Idinthakarai 627 104
Tirunelveli District For immediate release
August 15, 2013
The People’s Movement Against Nuclear Energy (PMANE) would like to express our heartfelt condolences to the families of the 18 crew members who have died in the submarine INS Sindhurakshak
catastrophe. There were series of deafening explosions in the submarine and no one knows what triggered those explosions. The submarine was engulfed in a huge fire and nobody knows why the manual and automatic alarm systems did not work during the emergency. The Russian company Zvyozdochka, that specializes in repairs and recycling of nuclear submarines, has just completed modernizing and upgrading the vessel at an whopping amount of some Rs. 450 crores over the past three years.
Obviously several questions arise out of this tragedy.
 The Sindhurakshak was built by the Admiralteiskiye Verfi shipyard in St Petersburg
in 1995. Why did we have to modernize and upgrade it in just 15 years? What caused the fire in 2010?
 Why did it take three long years for Zvyozdochka to do their work and what exactly did they do in the submarine for the past three long years at an exorbitant cost?
 Why did it cost Rs. 450 crores of poor Indian people
’s tax money to refurbish the submarine? The submarine’s original cost price was only Rs. 400 crores. Does anyone in India
do any accounting and auditing of all these military procurements and upgradation projects?
 The seven Russian specialists who had serviced the submarine were in a hotel when the accident occurred and they remained safe and sound. While we are happy that these men are safe and sound, we wonder why Indian lives were left unprotected and unsafe?
Naturally, our attention turns to the Koodankulam nuclear power project (KKNPP).
 The project was proposed and planned in the mid-1980s and modified by several follow-up agreements. As per the revelations of Dr. M. R. Srinivasan, a former Atomic Energy Commission
(AEC) chief, the Indian nuclear authorities fiddled with the original design of the reactor pressure vessel (RPV) and did an unauthorized refit. Why did the Nuclear Power Corporation of India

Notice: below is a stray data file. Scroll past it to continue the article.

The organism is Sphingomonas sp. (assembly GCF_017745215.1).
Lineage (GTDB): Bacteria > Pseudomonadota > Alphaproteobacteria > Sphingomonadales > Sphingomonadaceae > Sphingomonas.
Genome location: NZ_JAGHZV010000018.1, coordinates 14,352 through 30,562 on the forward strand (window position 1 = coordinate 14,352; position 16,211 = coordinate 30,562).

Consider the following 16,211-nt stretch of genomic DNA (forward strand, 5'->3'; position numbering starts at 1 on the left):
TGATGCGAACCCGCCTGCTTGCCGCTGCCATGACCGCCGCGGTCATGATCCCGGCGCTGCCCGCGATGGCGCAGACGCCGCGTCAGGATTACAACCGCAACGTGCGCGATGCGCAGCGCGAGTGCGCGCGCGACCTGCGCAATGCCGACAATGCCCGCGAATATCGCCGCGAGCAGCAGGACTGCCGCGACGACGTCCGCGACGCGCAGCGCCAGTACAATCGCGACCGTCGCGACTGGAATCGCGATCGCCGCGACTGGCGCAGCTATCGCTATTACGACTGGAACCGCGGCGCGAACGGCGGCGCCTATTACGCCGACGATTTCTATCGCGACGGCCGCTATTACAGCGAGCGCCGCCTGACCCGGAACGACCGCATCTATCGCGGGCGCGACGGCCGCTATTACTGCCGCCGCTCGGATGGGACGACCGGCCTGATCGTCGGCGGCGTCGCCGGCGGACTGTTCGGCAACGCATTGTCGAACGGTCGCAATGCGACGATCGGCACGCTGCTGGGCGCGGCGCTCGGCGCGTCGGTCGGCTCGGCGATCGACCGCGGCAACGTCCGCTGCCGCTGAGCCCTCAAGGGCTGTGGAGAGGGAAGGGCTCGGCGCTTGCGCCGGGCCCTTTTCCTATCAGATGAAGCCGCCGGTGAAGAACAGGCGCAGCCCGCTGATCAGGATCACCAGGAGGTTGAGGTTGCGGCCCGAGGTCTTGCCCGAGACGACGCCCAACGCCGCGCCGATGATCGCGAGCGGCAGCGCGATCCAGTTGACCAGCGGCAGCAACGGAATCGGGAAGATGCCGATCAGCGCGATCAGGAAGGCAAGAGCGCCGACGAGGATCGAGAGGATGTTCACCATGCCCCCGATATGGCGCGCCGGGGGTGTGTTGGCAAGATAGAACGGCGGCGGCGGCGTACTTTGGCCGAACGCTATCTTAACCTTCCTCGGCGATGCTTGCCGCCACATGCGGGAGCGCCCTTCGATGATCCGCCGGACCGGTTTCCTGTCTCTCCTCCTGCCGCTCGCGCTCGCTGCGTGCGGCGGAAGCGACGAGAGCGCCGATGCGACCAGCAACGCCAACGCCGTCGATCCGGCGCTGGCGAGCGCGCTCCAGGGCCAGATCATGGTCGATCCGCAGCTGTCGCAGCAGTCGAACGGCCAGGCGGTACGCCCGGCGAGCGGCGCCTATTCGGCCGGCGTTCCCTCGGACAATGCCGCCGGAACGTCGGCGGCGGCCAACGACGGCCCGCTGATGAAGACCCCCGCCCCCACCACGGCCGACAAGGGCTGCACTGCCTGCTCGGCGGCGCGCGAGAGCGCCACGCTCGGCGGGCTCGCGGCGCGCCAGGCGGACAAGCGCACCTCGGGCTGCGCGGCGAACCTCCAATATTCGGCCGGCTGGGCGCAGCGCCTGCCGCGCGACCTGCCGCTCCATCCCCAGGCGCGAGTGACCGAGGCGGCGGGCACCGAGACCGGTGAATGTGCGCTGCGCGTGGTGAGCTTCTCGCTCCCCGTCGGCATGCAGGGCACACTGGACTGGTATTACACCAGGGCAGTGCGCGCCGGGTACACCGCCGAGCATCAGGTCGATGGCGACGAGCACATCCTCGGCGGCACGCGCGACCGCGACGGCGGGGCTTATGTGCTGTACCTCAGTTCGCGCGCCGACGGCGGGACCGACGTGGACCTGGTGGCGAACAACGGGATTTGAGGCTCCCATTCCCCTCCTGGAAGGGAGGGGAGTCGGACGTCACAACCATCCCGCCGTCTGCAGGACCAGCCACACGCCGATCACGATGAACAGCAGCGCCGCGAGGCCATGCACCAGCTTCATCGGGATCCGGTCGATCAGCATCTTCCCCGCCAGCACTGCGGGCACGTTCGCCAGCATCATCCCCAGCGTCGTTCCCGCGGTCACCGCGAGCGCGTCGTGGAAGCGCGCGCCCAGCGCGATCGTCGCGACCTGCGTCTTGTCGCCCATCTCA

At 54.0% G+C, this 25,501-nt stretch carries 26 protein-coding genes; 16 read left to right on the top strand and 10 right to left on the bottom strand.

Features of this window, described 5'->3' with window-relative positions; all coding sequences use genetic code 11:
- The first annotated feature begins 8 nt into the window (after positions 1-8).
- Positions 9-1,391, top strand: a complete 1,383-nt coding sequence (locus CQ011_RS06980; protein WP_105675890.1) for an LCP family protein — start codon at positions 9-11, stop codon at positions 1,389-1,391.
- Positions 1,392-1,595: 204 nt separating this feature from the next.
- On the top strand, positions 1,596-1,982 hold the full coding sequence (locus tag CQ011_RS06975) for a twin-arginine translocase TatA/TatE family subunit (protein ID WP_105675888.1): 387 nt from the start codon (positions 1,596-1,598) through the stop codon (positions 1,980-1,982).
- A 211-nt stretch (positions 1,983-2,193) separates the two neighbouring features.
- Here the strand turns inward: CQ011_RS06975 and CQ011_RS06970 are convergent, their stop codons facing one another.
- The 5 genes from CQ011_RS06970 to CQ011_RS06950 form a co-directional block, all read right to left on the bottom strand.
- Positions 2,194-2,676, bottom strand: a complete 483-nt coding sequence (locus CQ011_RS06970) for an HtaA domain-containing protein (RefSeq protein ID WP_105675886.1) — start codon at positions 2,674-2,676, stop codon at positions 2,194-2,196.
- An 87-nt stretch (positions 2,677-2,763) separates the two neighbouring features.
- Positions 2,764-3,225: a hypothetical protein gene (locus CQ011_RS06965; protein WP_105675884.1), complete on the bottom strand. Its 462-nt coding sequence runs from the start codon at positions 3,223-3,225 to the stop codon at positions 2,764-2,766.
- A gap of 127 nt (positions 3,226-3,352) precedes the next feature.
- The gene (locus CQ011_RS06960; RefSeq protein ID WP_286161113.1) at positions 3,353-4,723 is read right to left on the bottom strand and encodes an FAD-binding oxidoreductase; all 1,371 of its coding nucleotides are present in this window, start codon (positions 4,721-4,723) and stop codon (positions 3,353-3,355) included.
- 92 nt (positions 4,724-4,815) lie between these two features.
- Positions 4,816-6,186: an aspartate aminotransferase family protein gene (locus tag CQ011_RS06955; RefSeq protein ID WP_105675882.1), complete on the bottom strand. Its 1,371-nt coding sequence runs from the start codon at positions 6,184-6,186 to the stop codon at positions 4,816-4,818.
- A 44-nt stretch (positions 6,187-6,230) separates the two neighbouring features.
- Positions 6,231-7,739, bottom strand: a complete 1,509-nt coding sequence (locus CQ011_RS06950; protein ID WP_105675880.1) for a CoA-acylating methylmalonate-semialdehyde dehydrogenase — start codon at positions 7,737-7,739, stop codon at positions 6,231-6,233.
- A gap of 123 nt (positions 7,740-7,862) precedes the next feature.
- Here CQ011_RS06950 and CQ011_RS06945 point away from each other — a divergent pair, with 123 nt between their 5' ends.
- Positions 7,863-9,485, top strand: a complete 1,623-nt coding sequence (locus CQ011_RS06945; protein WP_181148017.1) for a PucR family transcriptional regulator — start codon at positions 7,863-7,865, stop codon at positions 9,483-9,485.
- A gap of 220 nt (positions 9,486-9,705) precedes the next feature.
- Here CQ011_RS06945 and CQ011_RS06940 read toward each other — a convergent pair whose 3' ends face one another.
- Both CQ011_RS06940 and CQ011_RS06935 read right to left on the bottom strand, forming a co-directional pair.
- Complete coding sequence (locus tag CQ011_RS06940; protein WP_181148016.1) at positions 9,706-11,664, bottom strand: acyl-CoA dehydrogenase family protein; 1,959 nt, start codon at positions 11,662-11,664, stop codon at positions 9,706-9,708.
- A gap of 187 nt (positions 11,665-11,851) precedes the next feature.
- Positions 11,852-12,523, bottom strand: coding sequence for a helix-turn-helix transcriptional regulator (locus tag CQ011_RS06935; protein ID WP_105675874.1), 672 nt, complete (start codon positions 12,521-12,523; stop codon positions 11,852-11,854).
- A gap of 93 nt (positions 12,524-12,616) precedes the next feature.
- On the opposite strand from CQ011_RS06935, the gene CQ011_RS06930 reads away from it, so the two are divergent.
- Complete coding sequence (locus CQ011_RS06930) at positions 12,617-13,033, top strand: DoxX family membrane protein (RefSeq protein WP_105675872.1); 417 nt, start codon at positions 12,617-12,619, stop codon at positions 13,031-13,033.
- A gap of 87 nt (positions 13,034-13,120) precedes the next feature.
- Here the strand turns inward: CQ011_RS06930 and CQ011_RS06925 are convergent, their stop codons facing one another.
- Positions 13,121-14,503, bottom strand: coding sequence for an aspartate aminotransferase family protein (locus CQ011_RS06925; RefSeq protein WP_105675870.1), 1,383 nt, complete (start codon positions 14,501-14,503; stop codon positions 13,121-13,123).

(NPCIL) have to modernize and upgrade the Koodankulam reactors it in just a few years? What do the Site Evaluation Report (SER) and the Safety Analysis Report (SAR) of Units 1&2 say about the Koodankulam reactors? Why does the NPCIL refuse to share these reports with the public even after the Central Information Commission
(CIC) has ordered to share? Why does the NPCIL obtain a stay at Delhi High Court
against the CIC order? Nobody knows!
 The KKNPP Unit-1 was supposed to have been commissioned in 2007. Now it is 2013. Why did it take six long years for the Russian Rosatom to complete the project? The Unit-1 has not produced electricity to burn even a zero-watt bulb yet. Why? Nobody knows!
 The original cost estimate of the KKNPP project was some 13,000 crores. Now the NPCIL says that they have overspent some 4,000 crores due to “Interest During Construction” (IDC) and the final estimate of the project is almost 18,000 crores. Does anyone in India do any accounting and auditing of all these unexplained cost overrun? Nobody knows!
 Scores of Indians have lost their lives in the KKNPP projects but there has never been any Russian casualty so far. We do not wish anything bad for our Russian friends; in fact, we wish them well. But we do wonder if Indian life is not as valuable as Russian or American or French lives? Why do Indians get killed everywhere? The governments of India and Russia signed a secretive Inter-governmental Agreement (IGA) in 2008 about the Koodankulam project’s liability. This report has not been revealed to the public. Is it because Indian life is worthless? Nobody knows!
And finally, why does the Indian government
keep losing our Indian citizens’ hard-earned tax money on subsidizing the Russian economy
by buying all the brittle and fragile Russian fighter planes, ships, submarines and nuclear power plants that suffer time overrun and cost overrun? Nobody knows!
The Mumbai tragedy makes the people of Tamil Nadu and Kerala to sit up and look up to the sky. What is in store for us? Nobody knows!
The Struggle Committee